1. Definition of Crop Wild Relatives and give two examples.

2. Discuss extensively: 'The in situ preservation of Crop Wild Relatives is to be preferred because of the free aspect of evolution" (or something like that)

Exam on 24-01-2013

- Part Jacqemyn (oral): + Honnay 

  • orchid mycorizal fungi how do they act as post-zygote reproductive barriers (bit more explanations but this what I can remember). also give an example. (vb. orchids)

- Part Stoks (oral):

  • equation of QB: explain and what is it for.
  • explain the relative importance of direct and risk effect (draw the graphs and explain)
  • questions about the article with the meta-analysis

-Part De Meester:

  • what can isotopes learn for ecology and what are isotopic baselines
  • describe the 4 metacommunity paradigims and how does this relates to the "everything is everywhere" hypothesis in microbial ecology 

Exam on 26-01-2012 a.m.

  • Part Jacqemyn (oral):

Due to invasive species, the native population of an organism decreases. How can you use matrix models to give good guidelines on how to stop the decrease of the native species and halt the fast expansion of the invasive species.

  • Part Stoks (oral):

-Define: Meta-analysis & fail-safe number

-What are the relative importances of direct killing and risk effects?

-7 questions about one of the papers (variables? how analysed?...)

  • Part Luc De Meester

-Define the 4 metacommunity paradigms. How are they in microbial communities and how does this relate to 'everything is everywhere'

-How are the different isotopes distributed in the life cycle of an ecosystem. Highlight the importance of the distribution on ecology.

  • Part Olivier Honnay

Give 2 examples of nature managment where genetic differentiation/erosion can be present. Clearly explain the mechanics of the genetic differentation & erosion.

26-01-2012 p.m.:

  • Part Jacquemyn (oral):

What is the difference between prospective and retropective perturbation analysis? How can you apply this to exotic species?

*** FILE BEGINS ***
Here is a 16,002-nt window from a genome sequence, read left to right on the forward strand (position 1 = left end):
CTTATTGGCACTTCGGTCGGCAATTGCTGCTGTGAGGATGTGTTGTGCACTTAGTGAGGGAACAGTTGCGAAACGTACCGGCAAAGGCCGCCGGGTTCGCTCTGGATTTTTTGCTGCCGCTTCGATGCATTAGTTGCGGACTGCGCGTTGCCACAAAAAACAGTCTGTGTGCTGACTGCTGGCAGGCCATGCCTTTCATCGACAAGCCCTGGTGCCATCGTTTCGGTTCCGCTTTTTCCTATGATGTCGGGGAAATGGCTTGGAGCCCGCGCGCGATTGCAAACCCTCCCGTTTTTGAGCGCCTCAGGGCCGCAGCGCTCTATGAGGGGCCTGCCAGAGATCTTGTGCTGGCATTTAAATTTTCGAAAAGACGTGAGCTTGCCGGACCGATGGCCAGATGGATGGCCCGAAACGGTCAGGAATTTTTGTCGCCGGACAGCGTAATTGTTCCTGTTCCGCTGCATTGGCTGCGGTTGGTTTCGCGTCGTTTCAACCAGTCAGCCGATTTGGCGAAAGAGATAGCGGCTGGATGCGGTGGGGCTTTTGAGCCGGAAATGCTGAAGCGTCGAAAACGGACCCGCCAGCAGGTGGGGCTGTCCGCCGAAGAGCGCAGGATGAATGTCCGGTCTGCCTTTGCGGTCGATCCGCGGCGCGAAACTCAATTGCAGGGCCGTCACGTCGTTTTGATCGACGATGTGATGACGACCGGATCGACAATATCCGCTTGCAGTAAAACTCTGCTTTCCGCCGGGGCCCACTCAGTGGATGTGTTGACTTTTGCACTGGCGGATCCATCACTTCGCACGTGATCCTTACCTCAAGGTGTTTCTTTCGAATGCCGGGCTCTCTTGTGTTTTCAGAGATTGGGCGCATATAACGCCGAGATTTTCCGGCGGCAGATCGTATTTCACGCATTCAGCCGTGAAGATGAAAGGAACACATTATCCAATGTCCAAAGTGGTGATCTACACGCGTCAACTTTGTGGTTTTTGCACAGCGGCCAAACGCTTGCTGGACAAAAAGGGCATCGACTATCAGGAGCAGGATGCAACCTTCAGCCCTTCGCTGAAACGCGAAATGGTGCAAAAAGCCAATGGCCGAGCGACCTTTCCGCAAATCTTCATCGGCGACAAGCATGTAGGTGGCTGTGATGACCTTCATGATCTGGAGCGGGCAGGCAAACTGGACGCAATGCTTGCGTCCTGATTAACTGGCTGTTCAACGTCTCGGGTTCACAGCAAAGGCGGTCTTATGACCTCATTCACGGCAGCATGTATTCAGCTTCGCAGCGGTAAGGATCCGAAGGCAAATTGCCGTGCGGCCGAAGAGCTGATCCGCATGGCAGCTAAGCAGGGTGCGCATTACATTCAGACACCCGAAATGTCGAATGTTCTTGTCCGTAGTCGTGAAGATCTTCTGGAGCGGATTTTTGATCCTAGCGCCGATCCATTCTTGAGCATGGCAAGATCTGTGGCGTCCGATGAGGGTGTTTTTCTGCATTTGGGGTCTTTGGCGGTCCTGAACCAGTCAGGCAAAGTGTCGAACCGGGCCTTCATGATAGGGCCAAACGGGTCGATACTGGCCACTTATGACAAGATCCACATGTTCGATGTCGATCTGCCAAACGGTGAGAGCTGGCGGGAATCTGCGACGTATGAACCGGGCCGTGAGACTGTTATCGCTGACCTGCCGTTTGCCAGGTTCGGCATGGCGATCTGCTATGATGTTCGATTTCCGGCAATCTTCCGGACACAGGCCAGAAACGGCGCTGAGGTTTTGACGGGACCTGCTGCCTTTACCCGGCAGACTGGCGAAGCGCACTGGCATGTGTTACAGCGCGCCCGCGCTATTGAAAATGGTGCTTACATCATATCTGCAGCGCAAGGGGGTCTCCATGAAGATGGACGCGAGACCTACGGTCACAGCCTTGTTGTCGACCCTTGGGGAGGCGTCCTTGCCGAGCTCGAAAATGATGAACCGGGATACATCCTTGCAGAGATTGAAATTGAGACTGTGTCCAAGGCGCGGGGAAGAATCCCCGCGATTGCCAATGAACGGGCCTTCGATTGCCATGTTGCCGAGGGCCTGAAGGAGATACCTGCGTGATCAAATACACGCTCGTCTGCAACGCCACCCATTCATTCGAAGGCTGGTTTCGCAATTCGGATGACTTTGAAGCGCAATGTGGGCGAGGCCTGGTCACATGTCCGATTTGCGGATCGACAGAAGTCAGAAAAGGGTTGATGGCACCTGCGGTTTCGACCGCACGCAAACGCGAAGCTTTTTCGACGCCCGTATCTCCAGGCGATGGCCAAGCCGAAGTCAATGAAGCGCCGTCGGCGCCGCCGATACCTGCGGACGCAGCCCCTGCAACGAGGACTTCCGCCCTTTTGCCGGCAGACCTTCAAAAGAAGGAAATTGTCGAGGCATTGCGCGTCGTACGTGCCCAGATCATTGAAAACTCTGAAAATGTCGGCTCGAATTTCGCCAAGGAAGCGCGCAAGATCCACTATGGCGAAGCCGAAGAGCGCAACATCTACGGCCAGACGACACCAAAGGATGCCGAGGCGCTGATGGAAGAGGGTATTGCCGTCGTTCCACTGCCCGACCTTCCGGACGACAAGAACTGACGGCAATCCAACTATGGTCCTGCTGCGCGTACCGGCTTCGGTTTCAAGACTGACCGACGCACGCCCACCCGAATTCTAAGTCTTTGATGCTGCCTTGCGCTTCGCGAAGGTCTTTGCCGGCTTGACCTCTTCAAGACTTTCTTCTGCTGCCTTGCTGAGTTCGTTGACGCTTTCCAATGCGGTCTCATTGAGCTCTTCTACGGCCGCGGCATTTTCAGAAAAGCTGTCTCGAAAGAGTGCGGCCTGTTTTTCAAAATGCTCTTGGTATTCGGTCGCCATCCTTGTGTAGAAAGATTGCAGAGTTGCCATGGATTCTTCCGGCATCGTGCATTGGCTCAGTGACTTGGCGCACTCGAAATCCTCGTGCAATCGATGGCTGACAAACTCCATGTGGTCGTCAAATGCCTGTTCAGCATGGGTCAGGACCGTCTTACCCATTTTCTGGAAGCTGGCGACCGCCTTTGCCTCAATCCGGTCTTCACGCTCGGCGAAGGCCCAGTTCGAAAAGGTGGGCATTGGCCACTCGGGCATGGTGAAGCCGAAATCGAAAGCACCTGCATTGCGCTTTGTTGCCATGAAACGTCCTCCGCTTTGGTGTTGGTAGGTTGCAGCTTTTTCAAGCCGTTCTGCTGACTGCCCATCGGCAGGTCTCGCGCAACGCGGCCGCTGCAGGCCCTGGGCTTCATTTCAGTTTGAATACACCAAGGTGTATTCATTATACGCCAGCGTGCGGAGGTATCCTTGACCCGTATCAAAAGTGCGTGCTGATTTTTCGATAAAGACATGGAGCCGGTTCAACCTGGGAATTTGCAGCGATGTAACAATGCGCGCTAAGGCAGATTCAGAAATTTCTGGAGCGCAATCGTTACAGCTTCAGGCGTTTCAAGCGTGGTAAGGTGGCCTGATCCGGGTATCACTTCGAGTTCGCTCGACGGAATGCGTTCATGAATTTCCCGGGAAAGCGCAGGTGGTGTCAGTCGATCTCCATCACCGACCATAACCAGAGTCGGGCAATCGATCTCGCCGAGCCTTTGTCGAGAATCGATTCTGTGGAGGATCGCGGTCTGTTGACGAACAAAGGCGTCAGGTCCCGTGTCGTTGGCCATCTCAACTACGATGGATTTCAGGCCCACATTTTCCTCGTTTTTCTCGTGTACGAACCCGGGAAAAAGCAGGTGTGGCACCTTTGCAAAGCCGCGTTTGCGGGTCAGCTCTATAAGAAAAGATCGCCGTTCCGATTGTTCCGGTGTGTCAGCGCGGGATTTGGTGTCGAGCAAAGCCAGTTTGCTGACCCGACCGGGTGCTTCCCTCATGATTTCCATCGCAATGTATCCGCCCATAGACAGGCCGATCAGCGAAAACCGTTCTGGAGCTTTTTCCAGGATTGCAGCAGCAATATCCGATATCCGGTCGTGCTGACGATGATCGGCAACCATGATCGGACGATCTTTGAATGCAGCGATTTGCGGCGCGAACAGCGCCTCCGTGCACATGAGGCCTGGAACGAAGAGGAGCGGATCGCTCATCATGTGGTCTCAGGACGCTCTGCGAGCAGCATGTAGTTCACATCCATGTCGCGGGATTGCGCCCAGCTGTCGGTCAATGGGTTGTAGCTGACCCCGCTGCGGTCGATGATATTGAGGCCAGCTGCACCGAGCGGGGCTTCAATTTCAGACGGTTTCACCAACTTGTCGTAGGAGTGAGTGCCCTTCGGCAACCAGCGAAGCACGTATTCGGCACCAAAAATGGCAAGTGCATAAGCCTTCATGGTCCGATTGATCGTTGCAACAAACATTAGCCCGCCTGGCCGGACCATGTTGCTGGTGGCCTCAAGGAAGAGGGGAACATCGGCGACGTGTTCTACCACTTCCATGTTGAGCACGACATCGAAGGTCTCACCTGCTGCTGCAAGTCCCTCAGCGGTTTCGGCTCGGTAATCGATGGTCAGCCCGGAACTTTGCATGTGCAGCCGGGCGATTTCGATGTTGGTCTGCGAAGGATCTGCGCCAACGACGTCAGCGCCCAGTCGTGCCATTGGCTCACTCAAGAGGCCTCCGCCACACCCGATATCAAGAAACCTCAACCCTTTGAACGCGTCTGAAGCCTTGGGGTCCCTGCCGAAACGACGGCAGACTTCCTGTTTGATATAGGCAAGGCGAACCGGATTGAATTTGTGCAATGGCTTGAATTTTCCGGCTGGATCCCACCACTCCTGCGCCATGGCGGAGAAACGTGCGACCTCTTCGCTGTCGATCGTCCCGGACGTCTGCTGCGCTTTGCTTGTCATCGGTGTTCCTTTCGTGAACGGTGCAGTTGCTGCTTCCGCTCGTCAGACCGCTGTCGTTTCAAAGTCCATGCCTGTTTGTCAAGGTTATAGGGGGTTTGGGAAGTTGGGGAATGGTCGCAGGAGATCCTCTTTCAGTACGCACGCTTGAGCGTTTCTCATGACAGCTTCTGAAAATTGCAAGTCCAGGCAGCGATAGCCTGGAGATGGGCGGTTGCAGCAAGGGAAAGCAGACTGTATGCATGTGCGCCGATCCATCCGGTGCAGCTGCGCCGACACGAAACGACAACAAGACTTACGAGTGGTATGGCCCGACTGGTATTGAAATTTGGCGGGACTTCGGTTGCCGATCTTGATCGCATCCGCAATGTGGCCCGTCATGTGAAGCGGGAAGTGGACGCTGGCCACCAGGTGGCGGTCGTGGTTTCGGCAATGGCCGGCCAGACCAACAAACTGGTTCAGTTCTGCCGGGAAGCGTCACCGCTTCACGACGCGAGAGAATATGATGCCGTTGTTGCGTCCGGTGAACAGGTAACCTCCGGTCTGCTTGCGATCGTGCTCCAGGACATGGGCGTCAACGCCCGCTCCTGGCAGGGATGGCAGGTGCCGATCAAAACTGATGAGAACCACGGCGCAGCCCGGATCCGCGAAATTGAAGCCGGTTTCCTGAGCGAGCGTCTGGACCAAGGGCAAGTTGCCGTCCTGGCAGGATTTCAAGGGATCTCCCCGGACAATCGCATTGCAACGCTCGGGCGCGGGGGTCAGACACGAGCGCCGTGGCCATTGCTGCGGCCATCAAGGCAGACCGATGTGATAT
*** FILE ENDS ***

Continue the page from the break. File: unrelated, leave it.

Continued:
• Part Honnay (written):

What are the problems with ex situ conservation?

  • Part De Meester (oral):

1. Evolution can take place on a short time scale. What are the implications to ecology and how does this change the classic view on conservation. (tell him a summary about what he told us during his class on 'eco-evolutionary dynamics')

2. What is the isotopic baseline in relation to research on food webs?

  • Part Stoks (written):

1. Explain:

- Sequential Bonferroni test

- Hedges' d

2. Formule N(t+1) = (rNt / 1+bNt^c) - aNtPt is given. How can you similate (a) a stronger consumptive effect and (b) increasing risk effects?

3. Give 2 methods to detect a file-drawer problem?

30-01-12 pm :

Part Stoks (written):

- explain density mediated indirect effect and another term I've forgotten

- Formule of Qb : what does this mean and if it is significant, what does it indicate ?

- Graphic of Elks and wolves in Yellowstone, you have to give the complete explanation as given in the course

Part Jacquemin (oral) :

- what are randomization tests and how do they function in demographic analysis, give two examples (Bootstrap and Permutation)

Part De Meester (oral)

- Draw the relation between habitat connectivity and trait adaption and relate to evolution and species sorting

- Give the three fundamental principles on which general ecological predictions can be made and how does temperature relate to these ? (Metabolic theory, stochiometric stuff and O2)

Part Honnay (writtten) :

What are the pro and contra's of ex situ conservation? Discuss shortly.